Comparative Group 7: Employability Policies in the Context of Sustainability & Knowledge Economy
Employability ∙ transnational policies ∙ demand-supply gap ∙ sustainability ∙ knowledge economy
The demand supply mismatch in the job-markets is a major concern across the globe. Despite numerous educational reforms, and minor and major initiatives, it is difficult to ensure that education for adults is relevant for their employability. This topic for research is an attempt to identify the gaps in existing policies in different contexts, which lead to problems in employability. The learning outcomes include better understanding of employability policies in the contexts compared, knowledge about global (transnational) trends in employability policies, deeper understanding about the nature of employability policies in general, methodological insights about how to study and interpret policy documents in relation to social science research.
Comparative research question
How do existing policies support employability and where are their limitations?
Context of comparison
The comparison will include:
1. Horizontal comparison: Comparison of policies of countries.
2. Vertical comparison: Comparison of transnational policies with national policies.
The cases for comparison are policies (from policy documents).
Categories of comparison
(Selection for the transnational essay is based on participant’s research interests)
1. Characteristics and data about the demand supply gap in the existing job-market (not labour market) in the given context.
2. Relevant policies (educational and non-educational) leading (or supposed to lead) to employability.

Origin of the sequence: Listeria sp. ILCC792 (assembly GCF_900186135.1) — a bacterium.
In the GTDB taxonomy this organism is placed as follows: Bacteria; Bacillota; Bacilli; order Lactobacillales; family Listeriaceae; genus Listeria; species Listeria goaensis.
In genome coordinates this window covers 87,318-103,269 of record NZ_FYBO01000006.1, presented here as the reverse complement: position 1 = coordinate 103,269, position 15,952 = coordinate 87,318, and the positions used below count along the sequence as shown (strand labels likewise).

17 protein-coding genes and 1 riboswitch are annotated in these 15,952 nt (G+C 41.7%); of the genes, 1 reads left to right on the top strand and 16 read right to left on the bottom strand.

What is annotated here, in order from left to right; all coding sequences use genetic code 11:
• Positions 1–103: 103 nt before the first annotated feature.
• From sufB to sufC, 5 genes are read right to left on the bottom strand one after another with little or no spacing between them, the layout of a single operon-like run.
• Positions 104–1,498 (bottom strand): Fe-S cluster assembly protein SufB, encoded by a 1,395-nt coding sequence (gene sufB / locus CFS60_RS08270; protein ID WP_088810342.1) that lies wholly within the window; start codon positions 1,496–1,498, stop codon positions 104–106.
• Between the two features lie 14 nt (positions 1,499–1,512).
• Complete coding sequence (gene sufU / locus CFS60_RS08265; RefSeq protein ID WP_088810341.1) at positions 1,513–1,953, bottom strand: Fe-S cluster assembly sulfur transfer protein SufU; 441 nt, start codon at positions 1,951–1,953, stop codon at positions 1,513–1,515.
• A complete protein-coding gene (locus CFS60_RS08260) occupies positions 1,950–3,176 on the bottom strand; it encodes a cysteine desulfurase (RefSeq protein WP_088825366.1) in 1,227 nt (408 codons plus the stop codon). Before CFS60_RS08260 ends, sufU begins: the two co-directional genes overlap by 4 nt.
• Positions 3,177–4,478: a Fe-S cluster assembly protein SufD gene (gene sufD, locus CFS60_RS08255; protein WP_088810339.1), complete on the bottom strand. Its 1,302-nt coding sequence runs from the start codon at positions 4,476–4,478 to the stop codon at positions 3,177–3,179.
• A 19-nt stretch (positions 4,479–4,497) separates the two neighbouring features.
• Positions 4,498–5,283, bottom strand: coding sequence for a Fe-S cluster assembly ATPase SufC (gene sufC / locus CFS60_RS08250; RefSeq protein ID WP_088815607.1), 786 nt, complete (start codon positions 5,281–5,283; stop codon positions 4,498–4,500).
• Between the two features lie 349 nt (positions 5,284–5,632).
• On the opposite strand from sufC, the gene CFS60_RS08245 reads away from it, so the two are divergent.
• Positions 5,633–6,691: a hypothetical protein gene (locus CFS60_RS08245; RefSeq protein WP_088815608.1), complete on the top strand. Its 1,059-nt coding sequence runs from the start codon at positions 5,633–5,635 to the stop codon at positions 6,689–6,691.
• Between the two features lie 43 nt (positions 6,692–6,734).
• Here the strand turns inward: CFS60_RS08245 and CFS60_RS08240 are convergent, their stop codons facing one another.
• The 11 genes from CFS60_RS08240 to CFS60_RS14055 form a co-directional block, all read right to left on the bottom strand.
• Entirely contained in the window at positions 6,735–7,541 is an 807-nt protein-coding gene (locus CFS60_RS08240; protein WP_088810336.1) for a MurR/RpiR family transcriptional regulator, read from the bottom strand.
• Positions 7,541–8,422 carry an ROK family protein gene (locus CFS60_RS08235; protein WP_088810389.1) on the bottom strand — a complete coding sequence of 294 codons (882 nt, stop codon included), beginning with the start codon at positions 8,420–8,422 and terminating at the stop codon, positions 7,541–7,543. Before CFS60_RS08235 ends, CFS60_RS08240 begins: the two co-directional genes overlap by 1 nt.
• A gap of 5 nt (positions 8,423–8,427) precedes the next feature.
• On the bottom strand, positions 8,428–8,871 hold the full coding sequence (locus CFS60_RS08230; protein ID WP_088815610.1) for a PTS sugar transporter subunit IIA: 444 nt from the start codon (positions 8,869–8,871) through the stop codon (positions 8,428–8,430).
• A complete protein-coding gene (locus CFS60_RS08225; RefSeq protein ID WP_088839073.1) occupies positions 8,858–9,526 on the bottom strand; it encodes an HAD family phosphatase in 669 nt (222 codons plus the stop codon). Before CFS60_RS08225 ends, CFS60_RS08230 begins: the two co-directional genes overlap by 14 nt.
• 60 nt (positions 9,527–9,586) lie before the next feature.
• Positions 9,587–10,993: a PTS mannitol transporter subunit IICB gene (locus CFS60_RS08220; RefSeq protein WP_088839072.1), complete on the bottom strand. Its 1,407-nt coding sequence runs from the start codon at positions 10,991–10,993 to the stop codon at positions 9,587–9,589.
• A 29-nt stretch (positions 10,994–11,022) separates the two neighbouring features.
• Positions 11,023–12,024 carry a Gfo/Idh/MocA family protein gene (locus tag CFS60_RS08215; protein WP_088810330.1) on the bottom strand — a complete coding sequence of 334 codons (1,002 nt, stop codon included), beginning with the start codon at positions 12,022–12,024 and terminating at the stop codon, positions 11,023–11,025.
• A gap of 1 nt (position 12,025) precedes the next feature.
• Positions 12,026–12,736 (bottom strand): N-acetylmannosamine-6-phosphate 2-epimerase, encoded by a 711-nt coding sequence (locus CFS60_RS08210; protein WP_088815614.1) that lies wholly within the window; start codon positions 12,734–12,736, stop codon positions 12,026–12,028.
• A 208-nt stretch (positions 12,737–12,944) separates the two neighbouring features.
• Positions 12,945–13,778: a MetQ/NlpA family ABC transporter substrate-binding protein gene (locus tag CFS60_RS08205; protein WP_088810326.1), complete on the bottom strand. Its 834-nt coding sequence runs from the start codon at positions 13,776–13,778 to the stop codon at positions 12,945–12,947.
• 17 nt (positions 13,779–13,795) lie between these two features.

3. Influence of transnational policies on national policies and vice-versa in relation to employability (Vertical influences)
The practitioners in this case are professionals engaged with policy formulation and implementation.
1. Practitioners can influence the process by promoting research that would develop a more clear picture about the implementation process, problems, and relevant concerns;
2. Practitioners can promote the implementation by
a) Following norms laid down in policy guidelines and formulate learning outcomes accordingly
b) Including inputs from outside the fixed curriculum, especially from the job-market.
OECD, ILO, The World Bank (2016). Enhancing Employability. Report prepared for the G20 Employment Working Group with inputs from The International Monetary Fund, available at: https://www.oecd.org/g20/topics/employment-and-social-policy/Enhancing-Employability-G20-Report-2016.pdf.
Stone, I. (2011). International approaches to high performance working. UK Commission for Employment and Skills , Evidence Report 37, available at: http://dera.ioe.ac.uk/10459/1/evidence-report-37-international-approaches-to-hpw.pdf
van der Klink JJL, Bültmann U, Burdorf A, Schaufeli WB, Zijlstra FRH, Abma FI, Brouwer S, van der Wilt GJ (2016). Sustainable employability – definition, conceptualization, and implications: A perspective based on the capability approach. Scand J Work Environ Health, Discussion paper, 2016;42(1):71-79 doi:10.5271/sjweh.3531
Prof. Søren Ehlers, Julius-Maximilian University Würzburg, Germany
Dr. Paed. Soeren Ehlers is a visiting faculty at the Julius Maximillian University of Würzburg, Germany. He is Emeritus at Aarhus University, Denmark and Distinguished Professor at the International Institute of Adult and Lifelong Education, India.
His current research areas include: transnational policy formulation, employability policies, working with documents as sources in research, sustainability, and knowledge economy.
Co-Moderation: Shalini Singh, Julius-Maximilian University Würzburg, Germany
Shalini Singh is a visiting faculty at the Julius Maximillian University of Würzburg, Germany. She is a Senior Research Fellow at the International Institute of Adult and Lifelong Education, India.
Her current research areas include: transnational policy formulation, employability policies, working with documents as sources in research, sustainability, and knowledge economy.